I called the usual suspects: A township official who offered an insightful interview. The director of the bus company to discuss how it could fit into future schedules as a park-and-ride, and how much ridership statistics have increased. An out-of-town public transportation activist to pontificate on why the Hershey community has a lot of potential for bus and rail traffic.

Since we came into this story with low expectations, I likely could have stopped here, written the usual 12 inches and moved on to work on a story everyone liked better.

But I decided to act on a hunch and take a round trip on the bus around the time professionals would be going home from Harrisburg to Hershey. These are the people everyone had been speaking about attracting, and no one — myself, my editors, the bus company officials, the locals I asked on Twitter — really knew  whether or not they existed. It was a pure fishing expedition.

And it ended up better than I could have ever imagined. I spoke to a large group of regulars who passed out cookies and sang carols at Christmas time, went out for drinks together on Friday, spoke glowingly about how much money they were saving, and were even thinking of starting a bocce team together. It was a fantastic human story that most people would be surprised to read about. And they even offered support to the idea that their group is indeed growing.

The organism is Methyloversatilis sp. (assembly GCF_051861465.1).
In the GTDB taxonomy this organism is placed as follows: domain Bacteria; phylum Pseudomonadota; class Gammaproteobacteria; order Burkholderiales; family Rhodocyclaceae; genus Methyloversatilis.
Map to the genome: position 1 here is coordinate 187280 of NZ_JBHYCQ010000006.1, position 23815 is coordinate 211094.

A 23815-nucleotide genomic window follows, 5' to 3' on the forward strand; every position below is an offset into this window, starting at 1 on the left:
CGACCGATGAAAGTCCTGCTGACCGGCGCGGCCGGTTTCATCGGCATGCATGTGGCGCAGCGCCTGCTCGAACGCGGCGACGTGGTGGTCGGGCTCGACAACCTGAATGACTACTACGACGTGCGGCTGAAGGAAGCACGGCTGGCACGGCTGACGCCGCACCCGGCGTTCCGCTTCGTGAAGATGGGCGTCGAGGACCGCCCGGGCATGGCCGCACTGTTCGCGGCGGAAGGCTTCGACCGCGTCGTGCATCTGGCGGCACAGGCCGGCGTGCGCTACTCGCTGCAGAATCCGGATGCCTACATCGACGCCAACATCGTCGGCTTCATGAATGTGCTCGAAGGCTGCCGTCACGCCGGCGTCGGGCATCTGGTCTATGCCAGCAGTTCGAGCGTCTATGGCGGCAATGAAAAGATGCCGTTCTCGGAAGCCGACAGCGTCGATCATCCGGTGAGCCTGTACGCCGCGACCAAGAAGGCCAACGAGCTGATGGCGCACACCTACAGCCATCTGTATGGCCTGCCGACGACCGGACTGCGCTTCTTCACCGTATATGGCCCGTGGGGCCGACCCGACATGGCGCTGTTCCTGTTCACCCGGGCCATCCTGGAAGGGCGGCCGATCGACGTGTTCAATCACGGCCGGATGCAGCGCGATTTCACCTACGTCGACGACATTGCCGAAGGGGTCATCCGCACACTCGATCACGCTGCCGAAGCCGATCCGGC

So now the story has evolved:

Check presentation –> Project update –> Look ahead at regional public transportation –> The revelation of a money-saving subculture

And the final product got to incorporate all that project updating and looking ahead that we set out to do.

For young reporters or interns who are gunning for the front page and struggling to make it there, it requires an open mind and a willingness to occasionally go on that fishing expedition. Even the most mundane check presentation can become front page material with a bit of luck and elbow grease.

More good advice here from Hilary Lehman, an intern in San Antonio.

I didn’t believe it, but Twitter is worth a try

twitter-logo.jpgA little over a month ago, I started using Twitter despite a lot of skepticism. I really didn’t think it would have much value for me, despite what a boatload of journalists have said. I said I would give it a one-month trial run and re-evaluate afterward.

The result, which I hope will be taken to heart by other reporters who have been similarly skeptical: